we get this crazy data. If we come over to the side,
remember whatever solution we have, we want it to
update when new data arrives. I’m going to click in a
single cell control asterisk to highlight the whole table,
control C, scroll over. Click somewhere in the
description column. Remember this is
the bad data source. Control down arrow. This is an Excel table. So when I click directly
below and control V, instantly, that new data is
incorporated into our table. Control home. We want to come back over to PT. Right click somewhere
in the pivot table. Point to refresh,
and look at that. Click. Click. Our report has updated. And over in our queries
and connections, I can see Power
Query did its thing. It cleaned all that
data and loaded 481 rows into the pivot table cache. Now before we go and look at
our second and third example, I want to do one last thing. I want to double click
our transformation. We can see our three steps. And when we click on
any particular step, we can look up into
the formula bar. But let’s go look at
the complete M code in the home ribbon tab
advanced editor over on view advanced editor. Click advanced editor, and
there’s our complete M code. We have three steps that
result in our output. These transformations
will start with let. And everything here
is case sensitive. Little l-e-t,
followed by each one of the steps in
the transformation. In is followed by
the end result. Now notice each transformations
step has a name source. This one is split
column by delimiter. Why is this one not in
double quotes and pound sign? Because that has spaces. Further, if you
look over at text, like when we entered product and
date and region as the column names, double
quote, double quote, that’s reserved for text. So when we want to distinguish
the name of a transformation step from actual
text, they use pound. Now if there’s no spaces,
that makes it easy. It’s just the word. So we have the name
of the transformation step, equal sign, and we can
see a function based language, Excel dot current workbook,
table dot split column, table dot transform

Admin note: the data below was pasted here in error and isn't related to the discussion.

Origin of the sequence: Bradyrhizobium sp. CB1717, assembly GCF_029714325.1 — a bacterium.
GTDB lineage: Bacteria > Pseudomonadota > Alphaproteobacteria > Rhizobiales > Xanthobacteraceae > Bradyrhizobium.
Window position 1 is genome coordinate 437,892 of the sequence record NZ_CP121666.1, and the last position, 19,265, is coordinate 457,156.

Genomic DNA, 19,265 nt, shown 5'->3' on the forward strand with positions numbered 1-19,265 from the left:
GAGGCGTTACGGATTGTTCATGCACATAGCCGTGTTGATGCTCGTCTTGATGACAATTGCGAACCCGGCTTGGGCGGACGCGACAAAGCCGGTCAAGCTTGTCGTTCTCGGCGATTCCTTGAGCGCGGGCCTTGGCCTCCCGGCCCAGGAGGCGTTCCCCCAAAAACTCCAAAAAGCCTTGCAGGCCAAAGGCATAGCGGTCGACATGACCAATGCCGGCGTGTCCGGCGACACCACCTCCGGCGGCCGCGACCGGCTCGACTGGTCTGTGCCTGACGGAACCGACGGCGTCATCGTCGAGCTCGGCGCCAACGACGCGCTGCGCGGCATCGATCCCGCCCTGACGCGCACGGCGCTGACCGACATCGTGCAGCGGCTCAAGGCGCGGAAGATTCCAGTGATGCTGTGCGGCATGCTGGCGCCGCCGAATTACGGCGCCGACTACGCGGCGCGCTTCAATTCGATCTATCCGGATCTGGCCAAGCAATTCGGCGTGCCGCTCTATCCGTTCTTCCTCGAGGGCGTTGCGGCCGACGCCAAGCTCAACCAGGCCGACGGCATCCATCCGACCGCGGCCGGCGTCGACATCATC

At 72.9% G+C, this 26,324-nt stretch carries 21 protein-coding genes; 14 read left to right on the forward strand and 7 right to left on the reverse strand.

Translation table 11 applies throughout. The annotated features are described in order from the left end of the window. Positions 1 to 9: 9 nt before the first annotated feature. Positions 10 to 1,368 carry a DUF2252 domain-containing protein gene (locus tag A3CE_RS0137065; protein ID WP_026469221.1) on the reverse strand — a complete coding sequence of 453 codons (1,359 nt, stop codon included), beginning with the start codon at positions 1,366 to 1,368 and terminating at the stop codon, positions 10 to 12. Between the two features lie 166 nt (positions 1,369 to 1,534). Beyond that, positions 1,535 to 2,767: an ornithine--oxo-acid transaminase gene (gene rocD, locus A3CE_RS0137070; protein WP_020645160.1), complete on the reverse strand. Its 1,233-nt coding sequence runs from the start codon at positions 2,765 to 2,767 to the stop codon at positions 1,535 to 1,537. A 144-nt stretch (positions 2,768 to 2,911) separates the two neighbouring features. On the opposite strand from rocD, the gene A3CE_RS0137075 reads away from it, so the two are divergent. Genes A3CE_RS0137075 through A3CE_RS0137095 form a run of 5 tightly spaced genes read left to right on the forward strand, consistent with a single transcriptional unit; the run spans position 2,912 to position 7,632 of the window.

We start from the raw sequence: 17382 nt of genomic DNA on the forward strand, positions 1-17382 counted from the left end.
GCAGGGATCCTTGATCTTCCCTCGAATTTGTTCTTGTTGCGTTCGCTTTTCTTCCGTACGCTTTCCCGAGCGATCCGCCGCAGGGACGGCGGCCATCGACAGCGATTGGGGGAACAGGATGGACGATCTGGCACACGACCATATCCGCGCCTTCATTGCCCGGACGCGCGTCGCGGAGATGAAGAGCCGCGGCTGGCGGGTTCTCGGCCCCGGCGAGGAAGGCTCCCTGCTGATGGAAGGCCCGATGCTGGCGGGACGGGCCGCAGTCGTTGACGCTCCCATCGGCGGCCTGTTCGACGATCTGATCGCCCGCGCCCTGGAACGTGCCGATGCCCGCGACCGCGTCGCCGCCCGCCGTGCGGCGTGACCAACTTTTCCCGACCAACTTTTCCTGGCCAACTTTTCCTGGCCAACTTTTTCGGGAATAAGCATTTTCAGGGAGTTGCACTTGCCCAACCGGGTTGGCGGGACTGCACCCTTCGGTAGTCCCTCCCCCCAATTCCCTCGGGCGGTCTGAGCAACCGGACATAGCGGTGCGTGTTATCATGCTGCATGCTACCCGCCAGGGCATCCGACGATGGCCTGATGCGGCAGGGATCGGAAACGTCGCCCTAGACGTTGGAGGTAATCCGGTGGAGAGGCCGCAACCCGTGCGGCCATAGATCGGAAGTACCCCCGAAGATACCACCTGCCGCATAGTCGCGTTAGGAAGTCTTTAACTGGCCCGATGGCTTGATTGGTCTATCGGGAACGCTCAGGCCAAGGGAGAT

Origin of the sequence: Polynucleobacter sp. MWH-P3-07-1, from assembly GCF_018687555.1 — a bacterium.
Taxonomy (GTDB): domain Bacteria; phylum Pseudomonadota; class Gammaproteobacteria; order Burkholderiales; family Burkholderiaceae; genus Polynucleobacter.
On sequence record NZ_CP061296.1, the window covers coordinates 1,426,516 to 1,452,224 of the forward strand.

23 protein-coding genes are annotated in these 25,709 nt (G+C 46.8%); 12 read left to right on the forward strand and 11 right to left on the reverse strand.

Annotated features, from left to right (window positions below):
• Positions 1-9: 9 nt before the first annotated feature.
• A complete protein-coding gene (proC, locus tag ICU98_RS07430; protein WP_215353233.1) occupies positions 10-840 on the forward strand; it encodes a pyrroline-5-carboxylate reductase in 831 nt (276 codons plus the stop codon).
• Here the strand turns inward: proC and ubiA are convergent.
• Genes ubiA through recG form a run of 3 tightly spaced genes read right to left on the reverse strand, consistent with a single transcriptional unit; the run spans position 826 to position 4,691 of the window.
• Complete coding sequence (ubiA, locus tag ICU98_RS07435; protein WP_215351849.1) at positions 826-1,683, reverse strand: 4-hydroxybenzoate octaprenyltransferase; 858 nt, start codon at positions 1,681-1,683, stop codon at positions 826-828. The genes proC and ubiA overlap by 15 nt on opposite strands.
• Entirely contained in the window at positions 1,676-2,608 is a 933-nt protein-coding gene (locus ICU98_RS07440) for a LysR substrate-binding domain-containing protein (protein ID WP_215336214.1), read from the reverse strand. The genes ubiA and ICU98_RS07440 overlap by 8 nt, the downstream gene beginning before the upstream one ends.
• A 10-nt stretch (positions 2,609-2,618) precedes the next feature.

column types. Also very important, at the end
of each transformation line, there’s a comma. That comma means go on to
the next transformation. Comma, go on to the
next transformation. And then the last one
does not have a comma, because the name of that
step comes after in. That last step is the
end result, the output, or our final transformation. One other thing to notice that
each time we have a function, it’s going to refer to the
name of the previous step. Because this line of code will
be acting on the previous step. When we get down
to the final line, split column from delimiter,
that’s the previous line that this line of
code is acting on. All right, I’m going
to click cancel. Click the red X. So that
is example number one, where we had an introduction
to Power Query transforming Excel data into a pivot table. Now we want to go to
example number two. I’m going to click
on the sheet access. Example number two, we’re
going to take an import a snowflake data
model from Access, and import it into the Excel
Power Pivot data model. Now before we go
up to data and use Power Query to
import Access data, let’s go look at
the Access database. You, of course, can download all
of these files from the links below the video. We have three tables
over here in Access. If I double click F sales,
date, product ID, sales, rep ID, those are foreign keys,
units, and revenue discount. Down here, we can see
there’s about 37,000 rows. That F sales table is
related to D products. There’s the product ID. This is the primary key that’s
connected to the foreign key over in our F sales, product
name, price description, and so on. Category is a foreign key. And if I close this,
and open up D category, that’s the primary key. So the categories
for each product are stored in a separate table. If I go over to database,